Senate ESEA rewrite fits Brown’s ed agenda
(Calif.) The surprisingly bipartisan rewrite of the nation’s primary education law that emerged from the U.S. Senate last week would remove a lot of uncertainty surrounding key policy work undertaken by Gov. Jerry Brown and his appointees on the state board of education.
Not only would the Senate’s Every Child Achieves Act return authority to the states and schools over most accountability decisions, but it would also embrace performance evaluation systems – like the one being built in California – that utilize measures beyond test scores.
Brown’s fight to delay reporting under-performing schools and districts while transitioning to the Common Core State Standards would also find support in the Senate proposal because it jettisons most of the sanctions of No Child Left Behind.
And, California’s failure to adopt teacher evaluation tools linked to test scores – a sore point with the Obama administration – would no longer be an issue as the Senate bill would outlaw any federal effort to promote the practice.
“The Senate’s action shows not only that there is broad consensus on the need to fix this law – remarkably there’s also broad consensus on how to fix it,” said Sen. Lamar Alexander, R-Tennessee, chairman of the education committee and co-author of the reauthorization bill.
“This is the consensus: continue the law’s important measurements of students’ academic progress but restore to states, school districts, classroom teachers and parents the responsibility for deciding what to do about the results of those tests,” he said in a statement.
The bill, which passed on a vote of 81 to 17, is a long way from becoming law. It differs significantly from the version narrowly approved in the House earlier this month and does not yet appear to have support of the White House.
U.S. Education Secretary Arne Duncan applauded the flexibility the bill would give states and its emphasis on early learner education but criticized the accountability measures.
“We cannot tolerate continued indifference to the lowest performing schools, achievement gaps that let some students fall behind, or high schools where huge numbers of students never make it to graduation,” Duncan said in a statement. “This bill should also do more to maintain focus on what matters most – whether students are actually learning and graduating, and whether those that need the greatest help receive the resources and support they need.”
Still, the bill represents a rare win for a legislative body that has been locked in a partisan grudge match for most of the time Barack Obama has been president.
No Child Left Behind, adopted in 2001, expired in 2007 and, despite growing dissatisfaction with aspects of the law, until now there had been little agreement on what to fix or how.
The reauthorization bill approved in the House of Representatives would also return to states control over student testing and school accountability. But a provision to allow Title I money to follow students either to traditional public schools, charters or private institutions has attracted opposition both by Democrats in the Senate and the administration.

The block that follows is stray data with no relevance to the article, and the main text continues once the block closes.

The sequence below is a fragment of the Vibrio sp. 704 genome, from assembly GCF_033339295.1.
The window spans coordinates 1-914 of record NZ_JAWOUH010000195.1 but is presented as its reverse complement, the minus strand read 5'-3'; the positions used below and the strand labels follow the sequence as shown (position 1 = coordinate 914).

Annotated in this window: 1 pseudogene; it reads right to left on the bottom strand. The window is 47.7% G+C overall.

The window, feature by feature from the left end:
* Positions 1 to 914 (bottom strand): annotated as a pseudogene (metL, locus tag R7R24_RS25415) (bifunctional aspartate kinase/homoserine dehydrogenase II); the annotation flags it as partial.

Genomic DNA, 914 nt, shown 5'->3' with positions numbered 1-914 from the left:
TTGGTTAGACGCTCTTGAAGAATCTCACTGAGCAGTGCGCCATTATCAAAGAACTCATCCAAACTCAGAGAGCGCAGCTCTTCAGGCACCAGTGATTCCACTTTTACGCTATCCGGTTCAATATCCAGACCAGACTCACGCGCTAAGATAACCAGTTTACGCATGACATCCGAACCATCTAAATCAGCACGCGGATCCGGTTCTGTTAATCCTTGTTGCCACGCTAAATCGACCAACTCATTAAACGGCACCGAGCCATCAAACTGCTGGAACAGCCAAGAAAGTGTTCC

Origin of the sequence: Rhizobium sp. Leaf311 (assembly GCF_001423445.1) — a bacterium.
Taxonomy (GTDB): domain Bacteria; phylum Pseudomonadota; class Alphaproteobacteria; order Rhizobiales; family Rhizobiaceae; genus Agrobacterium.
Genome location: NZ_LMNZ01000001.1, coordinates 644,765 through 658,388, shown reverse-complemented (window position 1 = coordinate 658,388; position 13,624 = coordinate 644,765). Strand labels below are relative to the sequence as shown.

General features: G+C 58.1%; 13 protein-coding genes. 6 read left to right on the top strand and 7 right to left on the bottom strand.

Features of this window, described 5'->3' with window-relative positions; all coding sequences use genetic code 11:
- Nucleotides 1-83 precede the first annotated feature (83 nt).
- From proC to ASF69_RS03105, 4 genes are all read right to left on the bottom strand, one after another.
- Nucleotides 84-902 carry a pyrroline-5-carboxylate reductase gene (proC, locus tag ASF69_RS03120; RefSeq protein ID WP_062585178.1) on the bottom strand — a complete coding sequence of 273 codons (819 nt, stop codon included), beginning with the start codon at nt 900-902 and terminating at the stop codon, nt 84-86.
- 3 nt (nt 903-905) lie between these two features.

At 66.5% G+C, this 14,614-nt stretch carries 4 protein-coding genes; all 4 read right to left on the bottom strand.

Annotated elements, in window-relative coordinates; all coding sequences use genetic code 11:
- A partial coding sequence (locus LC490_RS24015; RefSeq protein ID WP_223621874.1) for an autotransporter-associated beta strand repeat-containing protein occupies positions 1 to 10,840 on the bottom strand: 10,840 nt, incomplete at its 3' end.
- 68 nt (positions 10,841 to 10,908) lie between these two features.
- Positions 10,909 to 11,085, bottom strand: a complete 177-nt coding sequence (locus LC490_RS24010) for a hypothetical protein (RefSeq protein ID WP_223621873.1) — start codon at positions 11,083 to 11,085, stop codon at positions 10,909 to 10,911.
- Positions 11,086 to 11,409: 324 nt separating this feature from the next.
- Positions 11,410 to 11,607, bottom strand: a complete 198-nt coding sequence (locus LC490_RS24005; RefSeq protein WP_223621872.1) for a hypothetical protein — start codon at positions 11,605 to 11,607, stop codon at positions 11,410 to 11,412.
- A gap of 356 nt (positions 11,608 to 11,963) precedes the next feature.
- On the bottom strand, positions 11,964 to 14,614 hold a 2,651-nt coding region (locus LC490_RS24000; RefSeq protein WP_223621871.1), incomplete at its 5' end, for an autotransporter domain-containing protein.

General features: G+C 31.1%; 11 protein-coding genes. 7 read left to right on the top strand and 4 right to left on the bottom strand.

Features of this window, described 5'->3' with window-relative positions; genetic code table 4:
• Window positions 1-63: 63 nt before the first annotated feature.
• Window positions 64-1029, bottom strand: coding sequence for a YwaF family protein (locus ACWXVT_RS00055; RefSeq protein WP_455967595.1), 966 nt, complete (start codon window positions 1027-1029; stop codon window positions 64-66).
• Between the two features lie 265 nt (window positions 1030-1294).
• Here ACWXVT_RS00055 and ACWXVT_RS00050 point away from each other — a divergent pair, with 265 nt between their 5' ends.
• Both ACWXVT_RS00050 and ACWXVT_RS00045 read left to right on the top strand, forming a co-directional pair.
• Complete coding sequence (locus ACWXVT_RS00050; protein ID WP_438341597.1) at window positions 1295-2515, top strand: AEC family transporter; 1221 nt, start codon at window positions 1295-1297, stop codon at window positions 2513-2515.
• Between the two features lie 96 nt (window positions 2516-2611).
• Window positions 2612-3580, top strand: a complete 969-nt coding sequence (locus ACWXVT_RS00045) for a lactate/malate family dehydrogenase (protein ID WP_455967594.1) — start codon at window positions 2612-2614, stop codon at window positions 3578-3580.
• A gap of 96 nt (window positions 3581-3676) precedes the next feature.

The House bill, known as the Student Success Act, was approved without support from any Democrats and a handful of conservative Republicans who said the bill does not reduce the federal role in schools enough.
Both versions would maintain requirements for annual testing in reading and math for students in grades three through eight and once in high school as well as science testing between grades three and 12.
The Senate plan would allow states to design their own accountability systems although each would have to meet minimum federal standards. States would still be required to include all student subgroups in the testing and reporting system.
The proposal would leave unchanged a requirement that no more than 1 percent of all students can use alternative assessments aimed at students with disabilities.
The Senate proposal calls for the adoption of “challenging academic standards” but would prohibit the federal government from determining what those standards are or even encouraging any particular set – such as the Common Core.
Some changes are expected to well-established fiscal compliance rules, such as maintenance of effort and prohibitions on use of federal money to supplant state or local funds as well as comparability spending between Title I and non-Title I schools – although specific plans are still being discussed.
The bill allows, but does not require, states to develop and implement teacher evaluation systems.
There would be big changes to requirements surrounding English learners. States would no longer be held accountable for making annual measurable achievement objectives, according to analysis provided by Whiteboard Advisors. Instead states would have to develop their own measures of progress “toward language proficiency.”
As proposed, the Senate plan received support from a number of major stakeholders, including the nation’s largest teachers’ union.
“It sends a powerful message that equity really matters and that schooling must be more about teaching and learning than testing and measuring,” said Randi Weingarten, president of the American Federation of Teachers in a statement. “More must be done to address the needs of historically disadvantaged children, but this bill offers a significant piece of the puzzle.”